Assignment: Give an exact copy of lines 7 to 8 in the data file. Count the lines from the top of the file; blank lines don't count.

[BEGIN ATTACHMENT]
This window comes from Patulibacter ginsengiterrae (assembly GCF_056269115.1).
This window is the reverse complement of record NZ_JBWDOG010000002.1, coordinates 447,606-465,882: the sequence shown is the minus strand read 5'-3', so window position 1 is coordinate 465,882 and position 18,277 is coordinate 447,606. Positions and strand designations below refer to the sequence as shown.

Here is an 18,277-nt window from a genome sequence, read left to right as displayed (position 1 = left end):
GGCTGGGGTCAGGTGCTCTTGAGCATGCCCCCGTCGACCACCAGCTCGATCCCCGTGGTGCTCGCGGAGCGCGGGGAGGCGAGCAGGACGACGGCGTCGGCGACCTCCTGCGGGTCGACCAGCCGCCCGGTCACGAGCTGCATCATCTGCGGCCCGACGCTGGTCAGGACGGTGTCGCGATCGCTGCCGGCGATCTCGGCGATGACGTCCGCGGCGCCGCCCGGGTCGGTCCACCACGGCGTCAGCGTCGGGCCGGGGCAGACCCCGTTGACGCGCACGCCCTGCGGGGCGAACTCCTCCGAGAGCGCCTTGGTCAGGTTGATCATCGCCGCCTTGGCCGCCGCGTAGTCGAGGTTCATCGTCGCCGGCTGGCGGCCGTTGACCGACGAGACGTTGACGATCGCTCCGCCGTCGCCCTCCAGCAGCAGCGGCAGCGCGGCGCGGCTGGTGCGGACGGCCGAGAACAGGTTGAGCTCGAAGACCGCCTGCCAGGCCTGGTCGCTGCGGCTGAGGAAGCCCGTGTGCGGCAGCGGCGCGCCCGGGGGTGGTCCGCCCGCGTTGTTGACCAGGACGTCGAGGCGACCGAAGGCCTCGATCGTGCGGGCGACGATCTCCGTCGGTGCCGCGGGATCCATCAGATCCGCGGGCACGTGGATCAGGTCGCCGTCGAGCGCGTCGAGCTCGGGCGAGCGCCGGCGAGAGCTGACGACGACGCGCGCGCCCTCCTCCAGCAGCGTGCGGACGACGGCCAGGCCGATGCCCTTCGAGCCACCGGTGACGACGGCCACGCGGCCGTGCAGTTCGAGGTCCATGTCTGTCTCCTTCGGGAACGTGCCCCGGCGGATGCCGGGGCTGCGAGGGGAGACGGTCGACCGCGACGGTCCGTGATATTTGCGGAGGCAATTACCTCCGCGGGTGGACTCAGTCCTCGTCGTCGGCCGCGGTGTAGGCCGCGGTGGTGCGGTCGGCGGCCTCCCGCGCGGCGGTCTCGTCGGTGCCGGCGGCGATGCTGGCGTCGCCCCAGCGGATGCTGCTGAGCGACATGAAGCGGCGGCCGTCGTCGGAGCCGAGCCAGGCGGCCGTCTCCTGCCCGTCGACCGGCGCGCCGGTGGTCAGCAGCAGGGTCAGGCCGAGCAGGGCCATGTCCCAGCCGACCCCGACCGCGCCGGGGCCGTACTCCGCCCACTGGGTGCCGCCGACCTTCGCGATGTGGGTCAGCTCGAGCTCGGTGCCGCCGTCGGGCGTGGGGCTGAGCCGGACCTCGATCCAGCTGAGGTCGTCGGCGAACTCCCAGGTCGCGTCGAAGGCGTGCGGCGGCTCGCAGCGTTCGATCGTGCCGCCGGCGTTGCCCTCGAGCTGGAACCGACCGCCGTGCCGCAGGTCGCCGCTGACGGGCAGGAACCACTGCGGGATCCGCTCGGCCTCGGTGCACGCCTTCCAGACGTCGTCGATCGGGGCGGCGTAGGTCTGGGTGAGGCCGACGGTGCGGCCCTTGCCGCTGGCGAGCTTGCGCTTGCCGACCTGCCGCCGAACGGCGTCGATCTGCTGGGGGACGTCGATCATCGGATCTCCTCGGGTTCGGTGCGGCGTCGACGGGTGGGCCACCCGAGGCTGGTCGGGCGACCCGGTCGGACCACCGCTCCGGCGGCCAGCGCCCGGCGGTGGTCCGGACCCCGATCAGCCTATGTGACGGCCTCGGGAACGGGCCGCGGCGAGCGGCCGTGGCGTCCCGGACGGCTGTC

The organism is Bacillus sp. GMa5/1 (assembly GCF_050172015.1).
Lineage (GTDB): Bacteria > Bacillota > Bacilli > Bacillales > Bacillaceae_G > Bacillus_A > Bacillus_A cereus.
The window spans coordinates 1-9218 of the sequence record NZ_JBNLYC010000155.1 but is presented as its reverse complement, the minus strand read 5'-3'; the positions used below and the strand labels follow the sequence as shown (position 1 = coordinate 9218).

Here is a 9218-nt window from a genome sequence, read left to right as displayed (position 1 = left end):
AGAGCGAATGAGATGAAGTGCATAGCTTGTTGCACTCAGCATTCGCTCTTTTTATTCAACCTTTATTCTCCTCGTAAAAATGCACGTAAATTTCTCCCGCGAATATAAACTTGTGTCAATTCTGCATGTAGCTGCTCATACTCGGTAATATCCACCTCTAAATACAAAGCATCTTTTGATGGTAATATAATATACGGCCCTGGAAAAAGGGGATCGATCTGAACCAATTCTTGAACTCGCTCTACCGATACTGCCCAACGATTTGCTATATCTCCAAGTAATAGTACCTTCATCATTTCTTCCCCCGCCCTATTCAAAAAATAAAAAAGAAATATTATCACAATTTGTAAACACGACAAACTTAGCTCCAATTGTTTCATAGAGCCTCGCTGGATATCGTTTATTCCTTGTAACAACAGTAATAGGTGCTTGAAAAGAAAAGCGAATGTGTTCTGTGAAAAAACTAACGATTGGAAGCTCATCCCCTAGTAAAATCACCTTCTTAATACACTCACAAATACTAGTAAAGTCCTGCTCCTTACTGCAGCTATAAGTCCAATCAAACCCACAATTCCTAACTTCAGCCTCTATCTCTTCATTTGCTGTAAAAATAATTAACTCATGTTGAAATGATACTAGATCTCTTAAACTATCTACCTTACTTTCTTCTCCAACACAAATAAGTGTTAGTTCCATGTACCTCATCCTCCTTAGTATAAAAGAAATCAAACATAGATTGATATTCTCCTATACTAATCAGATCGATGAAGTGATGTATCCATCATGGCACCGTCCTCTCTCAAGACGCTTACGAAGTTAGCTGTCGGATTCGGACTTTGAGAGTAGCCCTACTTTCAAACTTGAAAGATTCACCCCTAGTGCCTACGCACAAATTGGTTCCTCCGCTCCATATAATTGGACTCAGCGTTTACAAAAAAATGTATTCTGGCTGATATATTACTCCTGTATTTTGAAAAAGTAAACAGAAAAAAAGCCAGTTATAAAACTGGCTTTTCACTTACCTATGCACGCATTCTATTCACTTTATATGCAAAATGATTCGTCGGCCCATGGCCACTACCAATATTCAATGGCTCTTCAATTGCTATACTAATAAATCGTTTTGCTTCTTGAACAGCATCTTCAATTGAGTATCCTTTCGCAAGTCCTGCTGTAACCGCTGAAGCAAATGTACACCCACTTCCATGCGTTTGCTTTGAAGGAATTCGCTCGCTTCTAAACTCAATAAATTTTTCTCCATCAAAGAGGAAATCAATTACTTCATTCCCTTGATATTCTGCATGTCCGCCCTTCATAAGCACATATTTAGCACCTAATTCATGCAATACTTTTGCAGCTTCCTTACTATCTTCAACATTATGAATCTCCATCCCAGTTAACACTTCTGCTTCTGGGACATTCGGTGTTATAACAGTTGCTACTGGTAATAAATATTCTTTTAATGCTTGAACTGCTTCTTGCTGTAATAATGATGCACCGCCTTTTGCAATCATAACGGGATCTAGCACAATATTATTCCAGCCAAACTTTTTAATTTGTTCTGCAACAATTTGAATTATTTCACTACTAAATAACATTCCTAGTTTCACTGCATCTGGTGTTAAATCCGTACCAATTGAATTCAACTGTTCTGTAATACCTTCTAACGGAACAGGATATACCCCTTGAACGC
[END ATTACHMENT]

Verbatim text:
The window spans coordinates 1-9218 of the sequence record NZ_JBNLYC010000155.1 but is presented as its reverse complement, the minus strand read 5'-3'; the positions used below and the strand labels follow the sequence as shown (position 1 = coordinate 9218).

Here is a 9218-nt window from a genome sequence, read left to right as displayed (position 1 = left end):